Once an archetypal English game, cricket is fast becoming a global phenomenon with a distinctive subcontinental flavour. The recent Indo-Pakistan Test and one-day series was watched keenly not only in the traditional cricket-playing nations but also by diplomatic circles in the United States and elsewhere. The diplomatic overtones were manifest even before the Indian team crossed the border to play the game with their arch rivals. The emphatic Indian victories in both versions of the game understandably generated unprecedented euphoria in the country. This volume takes a look at the way cricket has been played between the two Asian giants over the past five decades.
The game’s fans will love to read the contributions by Omar Kureishi, Rajdeep Sardesai, Ayaz Memon, Madhu Trehan, Nina Martyris and Kadambari Murali. Statistics by Rajesh Kumar and snaps by Pradeep Mandhani add to the book’s charm.
Zac Goodman and Grant are in India to act in a Bollywood production. They ride their motorcycles all the way to a Buddhist monastery situated just a few kilometers away from the Indo-Tibetan border. At the monastery they’re supposed to train in the ways of the monks as preparation for the role in the movie. On the way they meet a blonde who resembles Zac’s dead brother Sam. As the threesome race up the Himalayan highway they meet with a terrible accident. The blonde dies while Zac’s injured but not too seriously.
The narrative is peppered with exotic paranormal experiences. It also has longish descriptions like the one of the accident, "`85and all I can do is brake and jack-knife my handlebars, turning ninety degrees into the cliff just to get away but then the back kicks-up and I’m bucked off into a trajectory that, even as I fly through it, has an unaccountably joyful beauty." Travel is this novel’s theme — both as a spiritual experience and a temporal event.
Marks, a New Zealander, has spent two years in the subcontinent, motorcycling across the Himalayas to the South and Sri Lanka. He’s put his experiences to good use while writing this book. Yet, the narrative, occasionally disjointed, is a travelogue with adventure, humour, sex, spiritualism and suspense thrown in. Khichdi, anyone?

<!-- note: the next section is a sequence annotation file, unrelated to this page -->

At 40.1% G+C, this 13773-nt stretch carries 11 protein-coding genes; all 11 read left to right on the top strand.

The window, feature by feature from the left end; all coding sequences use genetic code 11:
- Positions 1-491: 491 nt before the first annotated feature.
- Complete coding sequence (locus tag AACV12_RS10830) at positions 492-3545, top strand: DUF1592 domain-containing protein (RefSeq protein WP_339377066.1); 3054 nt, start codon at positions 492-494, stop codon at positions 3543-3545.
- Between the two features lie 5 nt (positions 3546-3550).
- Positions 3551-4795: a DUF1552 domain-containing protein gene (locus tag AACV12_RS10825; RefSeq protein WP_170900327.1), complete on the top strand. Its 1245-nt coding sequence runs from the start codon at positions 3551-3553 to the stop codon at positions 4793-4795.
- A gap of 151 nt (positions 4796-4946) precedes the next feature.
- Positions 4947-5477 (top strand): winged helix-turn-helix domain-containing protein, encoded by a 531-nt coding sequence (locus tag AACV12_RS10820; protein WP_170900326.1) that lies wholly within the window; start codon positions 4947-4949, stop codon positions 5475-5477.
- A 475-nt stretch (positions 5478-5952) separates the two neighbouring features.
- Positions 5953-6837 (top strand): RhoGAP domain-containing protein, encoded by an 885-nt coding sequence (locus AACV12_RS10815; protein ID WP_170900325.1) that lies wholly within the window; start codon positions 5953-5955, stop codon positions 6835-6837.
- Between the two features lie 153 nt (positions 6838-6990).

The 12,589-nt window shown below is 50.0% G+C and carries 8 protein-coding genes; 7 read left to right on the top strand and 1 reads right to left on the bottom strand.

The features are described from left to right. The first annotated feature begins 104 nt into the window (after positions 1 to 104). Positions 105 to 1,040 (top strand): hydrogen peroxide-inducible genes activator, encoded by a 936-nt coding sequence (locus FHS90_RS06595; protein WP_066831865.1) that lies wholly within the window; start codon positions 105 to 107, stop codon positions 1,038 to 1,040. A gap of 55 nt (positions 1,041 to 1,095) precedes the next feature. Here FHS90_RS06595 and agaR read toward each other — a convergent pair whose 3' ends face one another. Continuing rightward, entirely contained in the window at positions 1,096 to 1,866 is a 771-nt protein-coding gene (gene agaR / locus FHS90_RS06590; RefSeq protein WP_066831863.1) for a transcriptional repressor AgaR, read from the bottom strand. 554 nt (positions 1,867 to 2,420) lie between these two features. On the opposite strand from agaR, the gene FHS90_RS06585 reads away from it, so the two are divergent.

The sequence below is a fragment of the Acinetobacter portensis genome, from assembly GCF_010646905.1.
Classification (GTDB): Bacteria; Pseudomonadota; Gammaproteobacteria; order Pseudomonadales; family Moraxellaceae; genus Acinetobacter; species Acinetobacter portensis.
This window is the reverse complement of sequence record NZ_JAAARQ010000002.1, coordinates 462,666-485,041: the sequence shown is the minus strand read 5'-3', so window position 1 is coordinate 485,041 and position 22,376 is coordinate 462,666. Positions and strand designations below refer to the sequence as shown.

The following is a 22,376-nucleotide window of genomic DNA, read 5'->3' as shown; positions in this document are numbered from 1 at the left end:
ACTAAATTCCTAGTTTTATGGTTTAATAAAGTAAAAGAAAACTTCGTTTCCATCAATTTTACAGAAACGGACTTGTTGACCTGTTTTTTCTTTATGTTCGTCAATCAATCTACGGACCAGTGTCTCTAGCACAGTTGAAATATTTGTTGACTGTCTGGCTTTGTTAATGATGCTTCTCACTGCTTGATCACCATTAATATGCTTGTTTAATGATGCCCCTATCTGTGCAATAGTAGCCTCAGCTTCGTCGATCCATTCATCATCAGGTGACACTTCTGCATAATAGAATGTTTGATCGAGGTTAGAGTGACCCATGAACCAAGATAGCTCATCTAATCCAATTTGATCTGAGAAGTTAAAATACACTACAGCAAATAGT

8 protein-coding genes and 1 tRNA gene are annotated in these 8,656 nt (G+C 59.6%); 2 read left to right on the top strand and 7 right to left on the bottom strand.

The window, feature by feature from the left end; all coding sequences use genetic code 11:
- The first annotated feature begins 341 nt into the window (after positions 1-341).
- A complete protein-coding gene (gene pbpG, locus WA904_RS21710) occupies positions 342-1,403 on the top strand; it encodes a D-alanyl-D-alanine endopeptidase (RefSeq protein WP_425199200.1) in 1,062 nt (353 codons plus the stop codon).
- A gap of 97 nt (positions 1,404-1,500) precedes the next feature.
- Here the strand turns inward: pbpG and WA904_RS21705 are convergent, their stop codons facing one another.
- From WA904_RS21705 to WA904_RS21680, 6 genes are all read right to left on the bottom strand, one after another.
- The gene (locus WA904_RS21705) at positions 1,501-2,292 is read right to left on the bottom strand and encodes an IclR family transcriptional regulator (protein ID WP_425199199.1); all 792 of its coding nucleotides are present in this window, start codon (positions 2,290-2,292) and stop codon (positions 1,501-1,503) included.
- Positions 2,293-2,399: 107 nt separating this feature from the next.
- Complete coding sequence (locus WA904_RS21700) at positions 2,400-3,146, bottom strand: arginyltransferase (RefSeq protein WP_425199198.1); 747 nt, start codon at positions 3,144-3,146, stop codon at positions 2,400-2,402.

Ode to a committed communist
Romance has gone out of communism. Its Utopian precepts have failed to become panacea for human misery. Yet, it’s necessary to document not only the ideology’s rise and fall but also have a look at the various people who helped spread its message across the globe. India has had its share of charismatic and not-so-charismatic communist leaders. Darshan Singh Sangha was one such who left a lasting stamp on the global canvas.
This book’s essentially an ode to Darshan — as he was known among his comrades. It traces his life right from the time he was an active trade union leader in Canada and the UK to the time he was assassinated by Khalistani terrorists in India. Its contents inform us about Darshan’s commitment to universal human values and to the socialist idea of equality for all. Its basically eulogistic as is to be expected when comrades write about their late friend. What’s unusual is the quality of the tome’s production. A lot of money seems to have been spent in bringing out this hardback edition even though it’s reasonably priced. Looks like our comrades are adjusting their mindset to the market economy.
Nonetheless, scholars will find this book quite useful. It might help them understand the reasons for the hammer ‘n’ sickle motif’s enduring appeal despite the movement’s collapse.